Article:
Louisville’s bench is deeper than UK’s and this may prove to be very beneficial for the Cards if Pitino gets his way with a quick whistle from the refs. UK can’t give up many fouls with its limited seven-man rotation. Calipari has long claimed privately that Pitino’s teams have gotten away with over-aggressive play, especially with Pitino’s signature press in the backcourt and his perimeter defense in the front court.
Neither team is blessed with an inside game that could make a difference, although I don’t see Louisville having a match for Terrence Jones if he is on his “A” game. Both UK and Louisville’s calling card seems to be perimeter shooting, with UK holding a slight edge in the consistency department. UK has played a much more demanding schedule than Louisville to prepare itself for such an emotional game, but with the game being played in Louisville’s new arena the home court advantage should off set that advantage for UK.
Pitino has been quoted on several occasions in recent years saying, “With my past ties with UK and the success I had there and now being back in the state, I don’t really like this game anymore. I just want to get it out of the way and go on with the season.”
With Pitino’s old friend Bill “Mr. Wildcat” Keightley passing two years ago and the popular John Calipari arrived to take over the reins to what Pitino himself has called “The Roman Empire of college basketball” (and with Louisville opening the KFC Yum! Center), the passion for the UKUofL game seems to be back on with Pitino and as intense as it has ever been.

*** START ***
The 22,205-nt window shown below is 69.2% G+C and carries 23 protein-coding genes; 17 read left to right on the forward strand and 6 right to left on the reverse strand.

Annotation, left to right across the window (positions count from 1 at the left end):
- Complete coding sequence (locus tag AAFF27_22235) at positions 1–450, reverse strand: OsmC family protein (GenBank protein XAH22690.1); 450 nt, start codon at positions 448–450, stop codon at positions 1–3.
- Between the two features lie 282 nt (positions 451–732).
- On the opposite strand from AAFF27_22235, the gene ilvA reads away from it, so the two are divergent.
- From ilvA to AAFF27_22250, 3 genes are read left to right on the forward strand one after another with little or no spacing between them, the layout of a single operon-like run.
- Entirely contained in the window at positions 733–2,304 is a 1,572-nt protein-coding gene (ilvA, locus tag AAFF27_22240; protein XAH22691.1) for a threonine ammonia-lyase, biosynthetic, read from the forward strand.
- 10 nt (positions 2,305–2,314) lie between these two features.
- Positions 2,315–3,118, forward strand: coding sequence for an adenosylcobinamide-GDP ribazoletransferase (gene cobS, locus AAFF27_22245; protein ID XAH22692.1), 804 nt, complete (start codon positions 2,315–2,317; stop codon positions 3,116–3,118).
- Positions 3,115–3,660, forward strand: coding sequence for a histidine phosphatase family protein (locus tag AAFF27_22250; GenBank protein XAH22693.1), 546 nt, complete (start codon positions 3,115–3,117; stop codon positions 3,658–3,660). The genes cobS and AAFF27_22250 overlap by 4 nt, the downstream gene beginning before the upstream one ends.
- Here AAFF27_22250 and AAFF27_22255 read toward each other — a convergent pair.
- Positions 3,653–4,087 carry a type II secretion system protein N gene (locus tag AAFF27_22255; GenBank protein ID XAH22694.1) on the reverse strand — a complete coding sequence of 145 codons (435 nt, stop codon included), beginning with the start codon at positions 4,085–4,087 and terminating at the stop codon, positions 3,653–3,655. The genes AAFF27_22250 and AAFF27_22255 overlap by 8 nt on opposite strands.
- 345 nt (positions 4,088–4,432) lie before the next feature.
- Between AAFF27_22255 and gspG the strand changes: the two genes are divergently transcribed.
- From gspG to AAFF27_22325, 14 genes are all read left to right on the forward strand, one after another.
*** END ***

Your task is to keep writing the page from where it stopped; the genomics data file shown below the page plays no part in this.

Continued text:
Letcher County has received almost three times as much snow this December compared to accumulation recorded last December.
Jeff Carico, spokesperson for the National Weather Service (NWS) office in Jackson, said as of Monday morning a cooperative weather observer who lives two miles outside of Whitesburg reported 32 inches of snowfall this December. That same observer recorded 11.5 inches of snow for the entire month of December 2009.
From Friday night through Monday morning the weather observer reported accumulation of 11.5 inches. While Letcher County residents were treated to a white Christmas and cold temperatures this year, last year’s holiday was 55 degrees and rainy.
The NWS considers a snow season to be from July 1 to June 30. The first snow of this snow season occurred Nov. 6, when about an inch of snow fell on the ground. No snow was seen again until Dec. 4, when about another inch of snow fell.
Carico said there aren’t enough records available to calculate normal snowfall patterns for Letcher County, as 30 years of consecutive weather records are required.
For comparison, however, Carico cited the community of Baxter, which is near Harlan, and has a 30- year average of 13.2 inches of snow for an entire year.
The weather observer who lives near Whitesburg reported 52.3 inches of snow for the last snow season and 33.5 inches of snow so far for this snow season.
Carico said it is safe to say that Letcher County is “likely above normal” in terms of snow received in 2010.
While the snow was rapidly melting on Tuesday, Carico said Letcher County residents have no reason to fear flooding because the snow that fell was low in water content.
Temperatures are expected to increase later in the week with a highs of 50 degrees on Thursday and 55 degrees on Friday and Saturday. Rain is forecast for the weekend.